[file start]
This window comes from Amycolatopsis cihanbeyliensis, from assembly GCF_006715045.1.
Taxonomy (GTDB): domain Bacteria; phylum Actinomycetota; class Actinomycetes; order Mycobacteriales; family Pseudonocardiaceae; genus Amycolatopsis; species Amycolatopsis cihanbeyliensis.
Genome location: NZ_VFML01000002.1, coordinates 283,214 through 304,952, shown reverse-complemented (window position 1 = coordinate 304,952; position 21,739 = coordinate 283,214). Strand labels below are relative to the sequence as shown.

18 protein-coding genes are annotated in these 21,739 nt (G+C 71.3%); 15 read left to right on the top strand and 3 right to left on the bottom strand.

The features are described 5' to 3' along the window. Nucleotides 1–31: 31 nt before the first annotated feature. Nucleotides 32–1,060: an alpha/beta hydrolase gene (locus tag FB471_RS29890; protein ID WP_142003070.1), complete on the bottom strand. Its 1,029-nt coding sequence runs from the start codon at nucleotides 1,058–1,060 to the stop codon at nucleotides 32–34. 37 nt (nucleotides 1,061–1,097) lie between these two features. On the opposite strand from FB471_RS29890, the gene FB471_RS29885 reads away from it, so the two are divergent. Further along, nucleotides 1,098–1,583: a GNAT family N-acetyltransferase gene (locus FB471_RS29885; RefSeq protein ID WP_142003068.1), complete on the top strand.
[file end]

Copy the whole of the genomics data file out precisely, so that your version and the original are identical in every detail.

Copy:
This window comes from Amycolatopsis cihanbeyliensis, from assembly GCF_006715045.1.
Taxonomy (GTDB): domain Bacteria; phylum Actinomycetota; class Actinomycetes; order Mycobacteriales; family Pseudonocardiaceae; genus Amycolatopsis; species Amycolatopsis cihanbeyliensis.
Genome location: NZ_VFML01000002.1, coordinates 283,214 through 304,952, shown reverse-complemented (window position 1 = coordinate 304,952; position 21,739 = coordinate 283,214). Strand labels below are relative to the sequence as shown.

18 protein-coding genes are annotated in these 21,739 nt (G+C 71.3%); 15 read left to right on the top strand and 3 right to left on the bottom strand.

The features are described 5' to 3' along the window. Nucleotides 1–31: 31 nt before the first annotated feature. Nucleotides 32–1,060: an alpha/beta hydrolase gene (locus tag FB471_RS29890; protein ID WP_142003070.1), complete on the bottom strand. Its 1,029-nt coding sequence runs from the start codon at nucleotides 1,058–1,060 to the stop codon at nucleotides 32–34. 37 nt (nucleotides 1,061–1,097) lie between these two features. On the opposite strand from FB471_RS29890, the gene FB471_RS29885 reads away from it, so the two are divergent. Further along, nucleotides 1,098–1,583: a GNAT family N-acetyltransferase gene (locus FB471_RS29885; RefSeq protein ID WP_142003068.1), complete on the top strand.